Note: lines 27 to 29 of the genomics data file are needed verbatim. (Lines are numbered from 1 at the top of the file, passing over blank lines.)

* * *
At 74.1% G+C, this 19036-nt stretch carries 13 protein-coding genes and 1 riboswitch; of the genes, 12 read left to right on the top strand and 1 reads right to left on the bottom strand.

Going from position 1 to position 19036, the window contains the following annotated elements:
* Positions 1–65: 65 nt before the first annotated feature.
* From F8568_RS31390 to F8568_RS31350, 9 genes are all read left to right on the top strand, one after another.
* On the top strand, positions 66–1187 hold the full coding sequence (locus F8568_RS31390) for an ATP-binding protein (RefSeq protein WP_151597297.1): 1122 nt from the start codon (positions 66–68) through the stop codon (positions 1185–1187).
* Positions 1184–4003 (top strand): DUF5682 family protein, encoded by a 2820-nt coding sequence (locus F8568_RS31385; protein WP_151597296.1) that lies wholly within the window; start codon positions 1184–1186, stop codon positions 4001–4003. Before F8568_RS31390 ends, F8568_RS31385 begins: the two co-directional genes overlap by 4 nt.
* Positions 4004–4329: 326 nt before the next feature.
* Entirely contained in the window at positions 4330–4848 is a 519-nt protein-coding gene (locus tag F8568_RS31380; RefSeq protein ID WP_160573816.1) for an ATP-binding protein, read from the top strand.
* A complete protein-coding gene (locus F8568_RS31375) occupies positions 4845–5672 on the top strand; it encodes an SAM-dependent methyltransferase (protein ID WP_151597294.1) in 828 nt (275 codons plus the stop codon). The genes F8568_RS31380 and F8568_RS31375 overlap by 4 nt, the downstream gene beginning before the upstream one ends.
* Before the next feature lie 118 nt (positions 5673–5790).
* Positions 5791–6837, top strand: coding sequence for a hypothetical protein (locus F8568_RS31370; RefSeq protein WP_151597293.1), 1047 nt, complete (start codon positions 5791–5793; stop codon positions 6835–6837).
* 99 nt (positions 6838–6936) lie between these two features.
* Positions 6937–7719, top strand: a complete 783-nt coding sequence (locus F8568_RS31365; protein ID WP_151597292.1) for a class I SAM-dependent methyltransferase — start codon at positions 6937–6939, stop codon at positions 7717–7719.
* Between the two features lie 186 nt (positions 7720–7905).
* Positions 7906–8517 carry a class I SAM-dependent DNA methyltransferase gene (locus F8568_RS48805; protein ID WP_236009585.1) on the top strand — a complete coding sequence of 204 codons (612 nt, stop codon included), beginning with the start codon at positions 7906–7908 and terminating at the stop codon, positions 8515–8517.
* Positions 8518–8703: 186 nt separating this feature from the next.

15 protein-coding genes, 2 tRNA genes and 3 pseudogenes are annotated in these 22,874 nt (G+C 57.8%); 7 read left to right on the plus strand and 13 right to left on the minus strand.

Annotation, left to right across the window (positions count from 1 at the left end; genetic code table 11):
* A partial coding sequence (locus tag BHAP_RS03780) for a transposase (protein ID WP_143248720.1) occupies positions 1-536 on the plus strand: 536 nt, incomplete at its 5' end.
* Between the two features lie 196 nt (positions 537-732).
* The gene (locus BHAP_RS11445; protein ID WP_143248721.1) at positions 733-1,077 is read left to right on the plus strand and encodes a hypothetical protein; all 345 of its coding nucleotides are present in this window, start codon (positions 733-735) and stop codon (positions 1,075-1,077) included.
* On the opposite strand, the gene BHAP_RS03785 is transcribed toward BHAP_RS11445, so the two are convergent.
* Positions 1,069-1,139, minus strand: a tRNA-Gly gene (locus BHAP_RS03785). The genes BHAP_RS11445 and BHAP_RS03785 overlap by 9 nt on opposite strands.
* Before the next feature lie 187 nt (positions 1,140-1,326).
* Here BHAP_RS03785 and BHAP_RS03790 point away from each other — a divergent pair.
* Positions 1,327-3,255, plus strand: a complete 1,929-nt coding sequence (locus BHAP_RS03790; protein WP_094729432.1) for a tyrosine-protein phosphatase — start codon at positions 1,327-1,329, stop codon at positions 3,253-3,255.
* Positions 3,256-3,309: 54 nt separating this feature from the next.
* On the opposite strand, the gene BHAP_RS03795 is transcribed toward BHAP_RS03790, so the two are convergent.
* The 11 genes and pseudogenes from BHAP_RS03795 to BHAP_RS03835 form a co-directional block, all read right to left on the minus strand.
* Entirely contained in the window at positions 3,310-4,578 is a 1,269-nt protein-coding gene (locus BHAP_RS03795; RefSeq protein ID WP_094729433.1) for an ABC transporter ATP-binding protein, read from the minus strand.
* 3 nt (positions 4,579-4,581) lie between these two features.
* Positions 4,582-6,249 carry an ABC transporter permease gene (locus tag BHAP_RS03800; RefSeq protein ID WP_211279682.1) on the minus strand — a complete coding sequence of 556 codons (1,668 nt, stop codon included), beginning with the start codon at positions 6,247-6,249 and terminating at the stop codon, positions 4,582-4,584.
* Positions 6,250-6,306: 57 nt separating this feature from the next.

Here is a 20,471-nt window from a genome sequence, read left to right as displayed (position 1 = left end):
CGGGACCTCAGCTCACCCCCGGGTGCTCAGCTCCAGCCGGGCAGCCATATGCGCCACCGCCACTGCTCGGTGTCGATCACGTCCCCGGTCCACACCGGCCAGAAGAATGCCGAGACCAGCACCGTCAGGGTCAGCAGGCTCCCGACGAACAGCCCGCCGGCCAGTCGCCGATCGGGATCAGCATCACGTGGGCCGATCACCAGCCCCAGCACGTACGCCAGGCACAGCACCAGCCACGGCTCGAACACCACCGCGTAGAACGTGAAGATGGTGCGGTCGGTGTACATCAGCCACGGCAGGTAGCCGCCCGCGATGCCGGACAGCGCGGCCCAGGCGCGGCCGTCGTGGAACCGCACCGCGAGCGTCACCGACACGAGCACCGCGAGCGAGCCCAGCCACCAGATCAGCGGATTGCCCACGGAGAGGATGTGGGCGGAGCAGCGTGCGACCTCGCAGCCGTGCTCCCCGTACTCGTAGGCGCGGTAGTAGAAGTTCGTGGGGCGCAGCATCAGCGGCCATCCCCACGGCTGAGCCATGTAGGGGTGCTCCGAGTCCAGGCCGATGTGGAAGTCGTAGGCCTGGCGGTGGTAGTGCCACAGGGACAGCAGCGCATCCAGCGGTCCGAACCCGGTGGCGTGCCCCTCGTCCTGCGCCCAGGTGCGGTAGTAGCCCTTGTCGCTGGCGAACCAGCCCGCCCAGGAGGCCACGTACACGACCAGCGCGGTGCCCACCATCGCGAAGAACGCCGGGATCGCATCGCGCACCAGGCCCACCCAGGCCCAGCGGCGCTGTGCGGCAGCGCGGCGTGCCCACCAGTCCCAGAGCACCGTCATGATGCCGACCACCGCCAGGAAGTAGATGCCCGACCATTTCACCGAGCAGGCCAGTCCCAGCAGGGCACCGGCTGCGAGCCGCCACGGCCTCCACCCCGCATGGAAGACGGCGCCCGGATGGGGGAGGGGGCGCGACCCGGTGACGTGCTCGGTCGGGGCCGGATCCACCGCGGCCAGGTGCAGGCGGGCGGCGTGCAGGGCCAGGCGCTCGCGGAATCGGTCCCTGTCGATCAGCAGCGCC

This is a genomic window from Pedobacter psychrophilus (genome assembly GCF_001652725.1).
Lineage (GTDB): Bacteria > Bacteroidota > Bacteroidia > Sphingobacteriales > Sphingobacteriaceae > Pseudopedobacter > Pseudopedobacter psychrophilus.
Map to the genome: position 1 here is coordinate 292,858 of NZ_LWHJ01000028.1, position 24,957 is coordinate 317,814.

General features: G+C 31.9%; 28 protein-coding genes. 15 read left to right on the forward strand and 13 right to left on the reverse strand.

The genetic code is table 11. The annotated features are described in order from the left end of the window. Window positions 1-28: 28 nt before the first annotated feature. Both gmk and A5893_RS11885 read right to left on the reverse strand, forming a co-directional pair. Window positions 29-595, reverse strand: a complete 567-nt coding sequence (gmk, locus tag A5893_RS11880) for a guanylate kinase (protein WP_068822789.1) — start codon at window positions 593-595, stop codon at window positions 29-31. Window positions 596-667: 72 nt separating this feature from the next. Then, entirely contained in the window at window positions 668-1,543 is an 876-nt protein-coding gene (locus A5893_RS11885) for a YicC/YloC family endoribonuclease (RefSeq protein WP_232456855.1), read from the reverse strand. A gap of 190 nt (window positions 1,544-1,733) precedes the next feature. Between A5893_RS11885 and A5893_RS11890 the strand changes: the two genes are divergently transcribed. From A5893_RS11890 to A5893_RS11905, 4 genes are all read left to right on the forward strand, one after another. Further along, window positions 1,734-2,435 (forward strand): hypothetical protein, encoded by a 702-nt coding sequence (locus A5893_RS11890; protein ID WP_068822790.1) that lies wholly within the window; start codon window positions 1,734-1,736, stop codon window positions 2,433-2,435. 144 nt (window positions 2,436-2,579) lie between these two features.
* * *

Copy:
* Positions 3,256-3,309: 54 nt separating this feature from the next.
* On the opposite strand, the gene BHAP_RS03795 is transcribed toward BHAP_RS03790, so the two are convergent.
* The 11 genes and pseudogenes from BHAP_RS03795 to BHAP_RS03835 form a co-directional block, all read right to left on the minus strand.